The identity of the designer responsible for the interiors of the Worsham-Rockefeller House remained a mystery until the discovery in the 1970s of two letters from George A. Schastey to John D. Rockefeller. They were written in 1884, the year Rockefeller bought the house. In the first, Schastey stated,"I have furnished the house 4 West 54th and can give you all the information you may desire, should you contemplate buying.…"; in the second, he wrote, "The interior woodwork and decoration of your new residence…. [were] designed and executed by us." Rockefeller subsequently commissioned Schastey to maintain the decorations.
The Rockefeller family
John D. Rockefeller (1839–1937) and his wife, Laura Spelman Rockefeller (1864–1915), were the final owners of the house at 4 West 54th Street, which they acquired from Worsham in 1884. Rockefeller, co-founder of the Standard Oil Company, amassed an extraordinary fortune, becoming the world's first billionaire. After he retired in 1897, the couple spent most of their time at Kykuit, the family estate in Tarrytown, New York, and probably used the West 54th Street home only occasionally, ensuring its remarkably preserved condition.
Saving the rooms
Following Rockefeller's death in 1937, the West 54th Street house was demolished, but not before the family saved three rooms—the bedroom, the Dressing Room, and the Moorish reception room—virtually intact, an expression of their appreciation of these interiors as time capsules of Gilded Age taste. The rooms were donated by John D. Rockefeller Jr. to The Museum of the City of New York and the Brooklyn Museum. As early patrons of the Museum of Modern Art, the Rockefellers donated the lot on which the house stood to that museum, where it is now the Sculpture Garden.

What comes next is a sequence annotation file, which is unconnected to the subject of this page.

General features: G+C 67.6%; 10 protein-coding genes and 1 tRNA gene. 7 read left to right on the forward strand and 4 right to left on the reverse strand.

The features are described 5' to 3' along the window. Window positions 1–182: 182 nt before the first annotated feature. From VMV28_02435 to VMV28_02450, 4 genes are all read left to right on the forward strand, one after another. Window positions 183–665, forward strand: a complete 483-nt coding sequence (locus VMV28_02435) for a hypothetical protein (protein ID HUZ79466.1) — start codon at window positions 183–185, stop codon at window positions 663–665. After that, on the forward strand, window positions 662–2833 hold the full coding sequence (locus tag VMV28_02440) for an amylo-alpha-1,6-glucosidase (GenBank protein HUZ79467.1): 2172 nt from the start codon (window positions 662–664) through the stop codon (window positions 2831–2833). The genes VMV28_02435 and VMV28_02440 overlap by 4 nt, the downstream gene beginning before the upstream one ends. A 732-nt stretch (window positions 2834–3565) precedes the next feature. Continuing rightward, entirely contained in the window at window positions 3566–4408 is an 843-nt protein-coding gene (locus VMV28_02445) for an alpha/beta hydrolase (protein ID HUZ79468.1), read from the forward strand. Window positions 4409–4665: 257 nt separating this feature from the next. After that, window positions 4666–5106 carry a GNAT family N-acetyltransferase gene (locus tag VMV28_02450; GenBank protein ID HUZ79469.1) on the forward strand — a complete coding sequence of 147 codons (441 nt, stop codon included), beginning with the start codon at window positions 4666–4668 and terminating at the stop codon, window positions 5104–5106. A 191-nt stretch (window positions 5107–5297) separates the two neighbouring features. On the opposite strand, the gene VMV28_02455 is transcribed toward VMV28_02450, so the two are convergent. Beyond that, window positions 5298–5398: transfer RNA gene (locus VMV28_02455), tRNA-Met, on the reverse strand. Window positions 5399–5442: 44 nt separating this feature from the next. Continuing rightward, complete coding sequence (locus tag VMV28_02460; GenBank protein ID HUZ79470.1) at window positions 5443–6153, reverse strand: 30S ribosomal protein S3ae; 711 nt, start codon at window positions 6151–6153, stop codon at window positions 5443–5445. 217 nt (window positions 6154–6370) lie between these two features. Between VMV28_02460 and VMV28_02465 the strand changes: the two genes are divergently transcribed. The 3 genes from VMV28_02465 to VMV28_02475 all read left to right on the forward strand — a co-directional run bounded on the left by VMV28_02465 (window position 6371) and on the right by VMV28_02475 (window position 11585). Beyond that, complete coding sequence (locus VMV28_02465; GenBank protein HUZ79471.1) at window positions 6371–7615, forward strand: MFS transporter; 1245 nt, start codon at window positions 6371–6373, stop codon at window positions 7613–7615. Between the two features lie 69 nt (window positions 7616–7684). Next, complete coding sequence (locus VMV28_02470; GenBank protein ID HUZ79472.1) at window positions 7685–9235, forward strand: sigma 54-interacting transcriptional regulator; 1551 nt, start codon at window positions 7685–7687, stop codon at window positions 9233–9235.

A permanent home
While undergoing renovations in 2007, The Museum of the City of New York removed the Dressing Room and master bedroom. The Dressing Room was donated to The Met and the bedroom to the Virginia Museum of Fine Arts, Richmond. Fortunately, the only available space in the Museum's American Wing—a decommissioned stairwell—proved to have the right size and proportions and to be ideally situated for presenting the Dressing Room within the Museum's existing chronological display of American period rooms and galleries.
Conservation of the Dressing Room
The woodwork has survived in excellent condition, and a gentle cleaning revealed the original honey-colored luster of the satinwood. The original canvas ceiling and frieze were stabilized and cleaned, while the teal and gold fabric of the window curtains and upholstery was reproduced based on a fragment of the original material found on the slipper chair. Curators designed the window curtains based on surviving drawings from George A. Schastey & Co. and incorporated original hardware used in the house.